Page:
Another big area of improvement on both the Pixel 7 and 7 Pro is its video taking capability. Both are now compatible of shooting in 10-Bit HDR and both have a new feature called Cinematic Blur, which is very similar to that of the iPhone 13/14. Basically, it will dynamically focus as you shoot content in order to blur the background of what’s not in focus, meaning you can from say, shooting your dog, to your partner and it will auto adjust the focus the entire way to give it a more cinematic feel. It’s just another feather in Google’s photography cap.
Traditionally, I’m not an Android user in my day-to-day life, but the Pixel 6 Pro did a lot to change that way of thinking and the Pixel 7/7 Pro really did even more to change that. The Google Tensor G2 chip made everything juts that little bit more snappier and the improved battery life of the Pixel 7 Pro in particular really impressed me, lasting an entire day without any issues.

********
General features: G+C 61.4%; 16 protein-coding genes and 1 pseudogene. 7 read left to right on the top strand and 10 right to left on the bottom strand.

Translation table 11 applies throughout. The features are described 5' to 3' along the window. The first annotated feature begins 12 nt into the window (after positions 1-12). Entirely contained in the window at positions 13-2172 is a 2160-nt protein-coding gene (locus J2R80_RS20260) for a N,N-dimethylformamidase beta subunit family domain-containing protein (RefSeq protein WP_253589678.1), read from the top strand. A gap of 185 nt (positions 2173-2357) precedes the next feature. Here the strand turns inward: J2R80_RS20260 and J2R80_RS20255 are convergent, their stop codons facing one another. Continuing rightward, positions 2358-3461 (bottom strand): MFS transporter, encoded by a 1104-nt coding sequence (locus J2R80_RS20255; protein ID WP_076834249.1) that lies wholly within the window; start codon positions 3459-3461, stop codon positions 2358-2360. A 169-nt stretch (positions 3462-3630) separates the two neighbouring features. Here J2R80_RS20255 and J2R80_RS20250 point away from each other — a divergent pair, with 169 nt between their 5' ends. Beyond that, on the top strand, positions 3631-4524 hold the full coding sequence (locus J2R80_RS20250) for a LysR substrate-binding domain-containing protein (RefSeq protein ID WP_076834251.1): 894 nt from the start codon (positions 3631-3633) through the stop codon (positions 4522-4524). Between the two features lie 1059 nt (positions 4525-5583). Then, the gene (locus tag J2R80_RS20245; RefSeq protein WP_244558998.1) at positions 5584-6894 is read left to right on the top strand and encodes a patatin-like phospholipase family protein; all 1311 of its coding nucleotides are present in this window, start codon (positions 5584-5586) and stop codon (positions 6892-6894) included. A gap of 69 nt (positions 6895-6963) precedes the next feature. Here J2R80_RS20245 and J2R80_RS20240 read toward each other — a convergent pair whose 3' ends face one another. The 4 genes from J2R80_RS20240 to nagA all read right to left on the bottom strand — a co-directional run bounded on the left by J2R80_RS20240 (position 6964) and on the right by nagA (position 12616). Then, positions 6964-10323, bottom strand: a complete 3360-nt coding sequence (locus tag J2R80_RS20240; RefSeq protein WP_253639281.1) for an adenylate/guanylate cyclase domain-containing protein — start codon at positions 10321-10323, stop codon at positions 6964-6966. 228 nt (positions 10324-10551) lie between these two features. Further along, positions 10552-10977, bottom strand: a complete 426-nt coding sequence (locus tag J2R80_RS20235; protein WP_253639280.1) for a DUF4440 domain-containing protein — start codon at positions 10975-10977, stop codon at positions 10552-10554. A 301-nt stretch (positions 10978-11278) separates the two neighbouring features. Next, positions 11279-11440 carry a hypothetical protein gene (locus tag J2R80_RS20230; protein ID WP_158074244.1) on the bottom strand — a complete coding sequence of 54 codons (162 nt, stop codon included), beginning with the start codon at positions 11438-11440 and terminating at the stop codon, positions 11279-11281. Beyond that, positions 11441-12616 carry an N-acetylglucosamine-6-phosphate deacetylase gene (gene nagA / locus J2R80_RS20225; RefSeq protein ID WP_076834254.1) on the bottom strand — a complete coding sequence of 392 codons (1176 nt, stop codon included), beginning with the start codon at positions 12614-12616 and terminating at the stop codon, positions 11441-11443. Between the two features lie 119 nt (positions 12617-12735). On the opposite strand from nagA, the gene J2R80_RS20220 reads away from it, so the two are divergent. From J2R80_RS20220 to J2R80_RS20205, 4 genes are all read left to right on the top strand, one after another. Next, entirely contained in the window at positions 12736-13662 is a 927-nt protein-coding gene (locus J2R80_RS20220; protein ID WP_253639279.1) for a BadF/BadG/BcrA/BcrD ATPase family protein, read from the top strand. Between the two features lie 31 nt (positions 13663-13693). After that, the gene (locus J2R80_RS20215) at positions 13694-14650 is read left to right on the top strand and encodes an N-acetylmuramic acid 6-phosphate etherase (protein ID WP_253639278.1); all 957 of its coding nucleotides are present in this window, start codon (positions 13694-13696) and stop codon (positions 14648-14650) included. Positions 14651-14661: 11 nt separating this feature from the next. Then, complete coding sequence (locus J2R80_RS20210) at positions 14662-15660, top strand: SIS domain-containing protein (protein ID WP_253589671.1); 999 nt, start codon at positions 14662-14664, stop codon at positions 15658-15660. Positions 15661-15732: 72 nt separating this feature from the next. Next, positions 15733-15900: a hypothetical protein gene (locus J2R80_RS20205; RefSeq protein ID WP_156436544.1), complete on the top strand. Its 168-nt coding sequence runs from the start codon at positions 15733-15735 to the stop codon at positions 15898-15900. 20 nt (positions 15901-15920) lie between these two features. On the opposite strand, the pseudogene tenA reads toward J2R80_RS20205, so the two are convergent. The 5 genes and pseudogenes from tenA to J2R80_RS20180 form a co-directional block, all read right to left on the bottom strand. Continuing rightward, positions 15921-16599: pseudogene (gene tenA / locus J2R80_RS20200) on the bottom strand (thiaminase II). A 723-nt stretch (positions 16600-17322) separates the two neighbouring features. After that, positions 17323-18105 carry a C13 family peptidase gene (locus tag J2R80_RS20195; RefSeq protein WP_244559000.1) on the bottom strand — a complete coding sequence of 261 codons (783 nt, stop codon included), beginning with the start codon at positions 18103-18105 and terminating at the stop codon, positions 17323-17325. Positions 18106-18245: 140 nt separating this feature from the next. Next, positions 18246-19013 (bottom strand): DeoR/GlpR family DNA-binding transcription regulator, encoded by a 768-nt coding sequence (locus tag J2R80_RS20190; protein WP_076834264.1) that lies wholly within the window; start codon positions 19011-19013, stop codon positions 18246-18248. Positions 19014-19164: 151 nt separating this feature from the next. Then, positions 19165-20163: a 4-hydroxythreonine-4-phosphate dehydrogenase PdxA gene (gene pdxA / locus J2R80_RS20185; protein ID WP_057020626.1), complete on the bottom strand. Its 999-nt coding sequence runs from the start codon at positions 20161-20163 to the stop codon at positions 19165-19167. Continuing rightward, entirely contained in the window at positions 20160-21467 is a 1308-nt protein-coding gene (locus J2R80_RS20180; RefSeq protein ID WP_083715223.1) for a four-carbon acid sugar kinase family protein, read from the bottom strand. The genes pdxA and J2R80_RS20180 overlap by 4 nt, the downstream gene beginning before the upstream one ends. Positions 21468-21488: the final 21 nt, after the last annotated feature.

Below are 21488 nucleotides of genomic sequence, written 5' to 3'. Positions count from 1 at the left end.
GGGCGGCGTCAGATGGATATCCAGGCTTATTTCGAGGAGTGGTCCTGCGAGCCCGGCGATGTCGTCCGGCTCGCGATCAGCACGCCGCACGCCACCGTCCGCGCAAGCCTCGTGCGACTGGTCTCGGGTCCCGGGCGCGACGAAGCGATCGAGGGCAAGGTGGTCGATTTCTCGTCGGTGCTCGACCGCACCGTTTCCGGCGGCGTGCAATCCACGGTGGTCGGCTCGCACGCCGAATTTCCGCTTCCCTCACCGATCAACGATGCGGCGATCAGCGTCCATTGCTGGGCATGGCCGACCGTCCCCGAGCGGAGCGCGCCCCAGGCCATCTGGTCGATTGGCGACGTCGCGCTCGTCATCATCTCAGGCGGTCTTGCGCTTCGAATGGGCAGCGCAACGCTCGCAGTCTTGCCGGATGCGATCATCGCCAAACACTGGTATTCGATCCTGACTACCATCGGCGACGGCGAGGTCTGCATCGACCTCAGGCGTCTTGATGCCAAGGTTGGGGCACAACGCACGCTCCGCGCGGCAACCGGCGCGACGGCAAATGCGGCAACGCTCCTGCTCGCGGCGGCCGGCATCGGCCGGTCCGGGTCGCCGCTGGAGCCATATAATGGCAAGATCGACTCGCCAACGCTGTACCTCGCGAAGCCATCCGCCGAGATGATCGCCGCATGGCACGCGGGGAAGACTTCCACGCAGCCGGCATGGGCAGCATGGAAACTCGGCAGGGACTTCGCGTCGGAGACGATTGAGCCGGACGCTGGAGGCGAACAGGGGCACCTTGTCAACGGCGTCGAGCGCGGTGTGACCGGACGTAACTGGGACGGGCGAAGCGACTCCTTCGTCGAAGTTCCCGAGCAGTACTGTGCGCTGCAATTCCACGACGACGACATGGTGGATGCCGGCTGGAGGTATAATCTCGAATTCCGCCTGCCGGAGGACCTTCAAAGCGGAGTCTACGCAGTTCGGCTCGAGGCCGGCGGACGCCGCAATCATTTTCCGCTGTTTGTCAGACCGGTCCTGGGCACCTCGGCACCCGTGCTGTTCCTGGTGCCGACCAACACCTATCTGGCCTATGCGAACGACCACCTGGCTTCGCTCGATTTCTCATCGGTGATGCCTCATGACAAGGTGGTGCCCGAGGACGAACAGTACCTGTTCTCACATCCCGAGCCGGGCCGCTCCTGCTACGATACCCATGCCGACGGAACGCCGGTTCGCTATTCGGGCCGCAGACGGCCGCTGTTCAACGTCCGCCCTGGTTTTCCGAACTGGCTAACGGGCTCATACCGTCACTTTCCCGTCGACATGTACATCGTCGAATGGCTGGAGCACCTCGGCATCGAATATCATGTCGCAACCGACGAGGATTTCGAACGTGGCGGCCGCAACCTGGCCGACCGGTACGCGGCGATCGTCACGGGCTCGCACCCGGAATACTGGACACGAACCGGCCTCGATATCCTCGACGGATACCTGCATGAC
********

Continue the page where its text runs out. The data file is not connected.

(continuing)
I knew it was going to a big ask for Google to blow me away with the Pixel 7 and 7 Pro like they did last year with the Pixel 6 Pro, but that speaks more to just how good last year’s phones were, more-so than what’s on offer this year. This year’s lineup when paired with the Google Pixel Watch feels like it further cements Google’s second wind in this space, and the future is incredibly bright for Google’s entire ecosystem of products.
The Google Pixel 7 and Google Pixel 7 Pro are out today and start at $999 and $1,299 respectively. You can grab them HERE.
The Google Pixel 7 and Pixel 7 Pro bring a lot of smaller improvements to the table that combine to provide an even better experience than last year's models. If you own a 6 Pro, then there's not a huge reason to upgrade immediately, but you will be absolutely delighted with either of these phones, even if you're coming from another device.
It's Great To Have Face Unlock Back
The 7 Pro Camera System Is Even Better
Battery Life Is Hugely Improved
The Screen Is Fantastic
Certain camera/display features are still locked behind the Pro model
Not one huge singular killer feature to give people a reason to upgrade